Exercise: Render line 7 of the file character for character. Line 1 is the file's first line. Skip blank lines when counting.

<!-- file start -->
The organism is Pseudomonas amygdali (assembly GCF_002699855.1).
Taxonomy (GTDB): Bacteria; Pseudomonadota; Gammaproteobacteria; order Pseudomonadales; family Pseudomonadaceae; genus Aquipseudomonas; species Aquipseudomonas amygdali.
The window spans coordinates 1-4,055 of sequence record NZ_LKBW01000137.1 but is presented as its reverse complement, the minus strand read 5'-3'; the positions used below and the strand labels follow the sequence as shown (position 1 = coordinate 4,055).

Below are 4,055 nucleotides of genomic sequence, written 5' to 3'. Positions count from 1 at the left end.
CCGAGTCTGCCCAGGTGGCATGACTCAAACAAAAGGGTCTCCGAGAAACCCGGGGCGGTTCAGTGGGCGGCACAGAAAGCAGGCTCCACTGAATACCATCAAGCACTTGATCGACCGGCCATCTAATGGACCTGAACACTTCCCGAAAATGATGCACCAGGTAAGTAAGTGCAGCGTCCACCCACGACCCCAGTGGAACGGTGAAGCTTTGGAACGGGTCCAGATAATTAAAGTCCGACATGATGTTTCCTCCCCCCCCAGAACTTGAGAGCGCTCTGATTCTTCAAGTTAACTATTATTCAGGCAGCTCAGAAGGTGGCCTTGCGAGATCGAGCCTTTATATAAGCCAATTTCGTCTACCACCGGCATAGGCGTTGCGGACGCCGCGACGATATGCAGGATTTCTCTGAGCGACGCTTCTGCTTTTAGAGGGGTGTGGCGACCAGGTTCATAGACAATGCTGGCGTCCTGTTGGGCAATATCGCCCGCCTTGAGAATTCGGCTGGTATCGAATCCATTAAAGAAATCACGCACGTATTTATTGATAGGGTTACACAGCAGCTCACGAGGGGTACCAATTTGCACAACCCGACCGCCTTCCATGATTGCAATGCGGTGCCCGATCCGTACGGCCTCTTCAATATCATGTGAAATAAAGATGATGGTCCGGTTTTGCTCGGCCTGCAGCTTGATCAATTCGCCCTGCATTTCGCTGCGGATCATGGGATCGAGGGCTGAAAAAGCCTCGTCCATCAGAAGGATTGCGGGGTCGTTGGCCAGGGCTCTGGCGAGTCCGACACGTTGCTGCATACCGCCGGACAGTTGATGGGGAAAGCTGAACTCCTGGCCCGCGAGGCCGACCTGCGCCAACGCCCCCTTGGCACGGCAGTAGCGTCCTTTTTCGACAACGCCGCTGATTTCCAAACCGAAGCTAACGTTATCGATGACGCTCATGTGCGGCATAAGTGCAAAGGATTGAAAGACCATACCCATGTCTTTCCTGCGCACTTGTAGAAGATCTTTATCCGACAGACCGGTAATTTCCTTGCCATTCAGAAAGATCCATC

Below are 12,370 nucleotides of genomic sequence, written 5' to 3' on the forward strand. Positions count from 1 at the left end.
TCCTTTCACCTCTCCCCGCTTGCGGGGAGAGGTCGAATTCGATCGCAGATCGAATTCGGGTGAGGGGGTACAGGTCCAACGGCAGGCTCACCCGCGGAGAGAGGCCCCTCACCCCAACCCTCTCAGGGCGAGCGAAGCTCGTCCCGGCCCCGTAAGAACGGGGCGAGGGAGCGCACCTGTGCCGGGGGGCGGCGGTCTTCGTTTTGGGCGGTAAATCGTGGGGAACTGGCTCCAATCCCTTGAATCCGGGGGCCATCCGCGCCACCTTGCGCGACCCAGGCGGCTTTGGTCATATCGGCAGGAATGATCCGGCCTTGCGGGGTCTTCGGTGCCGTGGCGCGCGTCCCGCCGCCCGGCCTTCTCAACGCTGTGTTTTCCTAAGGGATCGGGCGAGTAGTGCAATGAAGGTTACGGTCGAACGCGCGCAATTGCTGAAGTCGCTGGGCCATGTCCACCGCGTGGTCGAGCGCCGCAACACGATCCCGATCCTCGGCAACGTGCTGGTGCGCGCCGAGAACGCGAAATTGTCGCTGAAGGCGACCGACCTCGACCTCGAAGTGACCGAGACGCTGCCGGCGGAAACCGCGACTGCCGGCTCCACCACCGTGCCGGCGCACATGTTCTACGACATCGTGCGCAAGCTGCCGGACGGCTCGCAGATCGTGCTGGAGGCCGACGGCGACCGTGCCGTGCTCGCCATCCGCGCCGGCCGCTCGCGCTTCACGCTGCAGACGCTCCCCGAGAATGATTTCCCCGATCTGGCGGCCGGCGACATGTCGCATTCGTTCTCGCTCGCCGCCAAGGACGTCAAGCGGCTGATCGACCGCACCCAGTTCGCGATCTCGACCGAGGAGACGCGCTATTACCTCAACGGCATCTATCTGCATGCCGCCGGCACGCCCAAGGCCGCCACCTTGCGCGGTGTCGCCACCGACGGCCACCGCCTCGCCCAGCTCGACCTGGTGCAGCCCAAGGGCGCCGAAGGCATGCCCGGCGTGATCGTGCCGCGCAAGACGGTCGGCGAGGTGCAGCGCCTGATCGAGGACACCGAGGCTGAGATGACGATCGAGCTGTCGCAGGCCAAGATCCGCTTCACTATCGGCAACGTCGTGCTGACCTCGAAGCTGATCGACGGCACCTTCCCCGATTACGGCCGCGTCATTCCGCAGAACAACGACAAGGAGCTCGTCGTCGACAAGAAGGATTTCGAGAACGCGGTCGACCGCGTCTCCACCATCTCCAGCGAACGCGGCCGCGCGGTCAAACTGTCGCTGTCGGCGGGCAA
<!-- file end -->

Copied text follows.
TCCTTTCACCTCTCCCCGCTTGCGGGGAGAGGTCGAATTCGATCGCAGATCGAATTCGGGTGAGGGGGTACAGGTCCAACGGCAGGCTCACCCGCGGAGAGAGGCCCCTCACCCCAACCCTCTCAGGGCGAGCGAAGCTCGTCCCGGCCCCGTAAGAACGGGGCGAGGGAGCGCACCTGTGCCGGGGGGCGGCGGTCTTCGTTTTGGGCGGTAAATCGTGGGGAACTGGCTCCAATCCCTTGAATCCGGGGGCCATCCGCGCCACCTTGCGCGACCCAGGCGGCTTTGGTCATATCGGCAGGAATGATCCGGCCTTGCGGGGTCTTCGGTGCCGTGGCGCGCGTCCCGCCGCCCGGCCTTCTCAACGCTGTGTTTTCCTAAGGGATCGGGCGAGTAGTGCAATGAAGGTTACGGTCGAACGCGCGCAATTGCTGAAGTCGCTGGGCCATGTCCACCGCGTGGTCGAGCGCCGCAACACGATCCCGATCCTCGGCAACGTGCTGGTGCGCGCCGAGAACGCGAAATTGTCGCTGAAGGCGACCGACCTCGACCTCGAAGTGACCGAGACGCTGCCGGCGGAAACCGCGACTGCCGGCTCCACCACCGTGCCGGCGCACATGTTCTACGACATCGTGCGCAAGCTGCCGGACGGCTCGCAGATCGTGCTGGAGGCCGACGGCGACCGTGCCGTGCTCGCCATCCGCGCCGGCCGCTCGCGCTTCACGCTGCAGACGCTCCCCGAGAATGATTTCCCCGATCTGGCGGCCGGCGACATGTCGCATTCGTTCTCGCTCGCCGCCAAGGACGTCAAGCGGCTGATCGACCGCACCCAGTTCGCGATCTCGACCGAGGAGACGCGCTATTACCTCAACGGCATCTATCTGCATGCCGCCGGCACGCCCAAGGCCGCCACCTTGCGCGGTGTCGCCACCGACGGCCACCGCCTCGCCCAGCTCGACCTGGTGCAGCCCAAGGGCGCCGAAGGCATGCCCGGCGTGATCGTGCCGCGCAAGACGGTCGGCGAGGTGCAGCGCCTGATCGAGGACACCGAGGCTGAGATGACGATCGAGCTGTCGCAGGCCAAGATCCGCTTCACTATCGGCAACGTCGTGCTGACCTCGAAGCTGATCGACGGCACCTTCCCCGATTACGGCCGCGTCATTCCGCAGAACAACGACAAGGAGCTCGTCGTCGACAAGAAGGATTTCGAGAACGCGGTCGACCGCGTCTCCACCATCTCCAGCGAACGCGGCCGCGCGGTCAAACTGTCGCTGTCGGCGGGCAA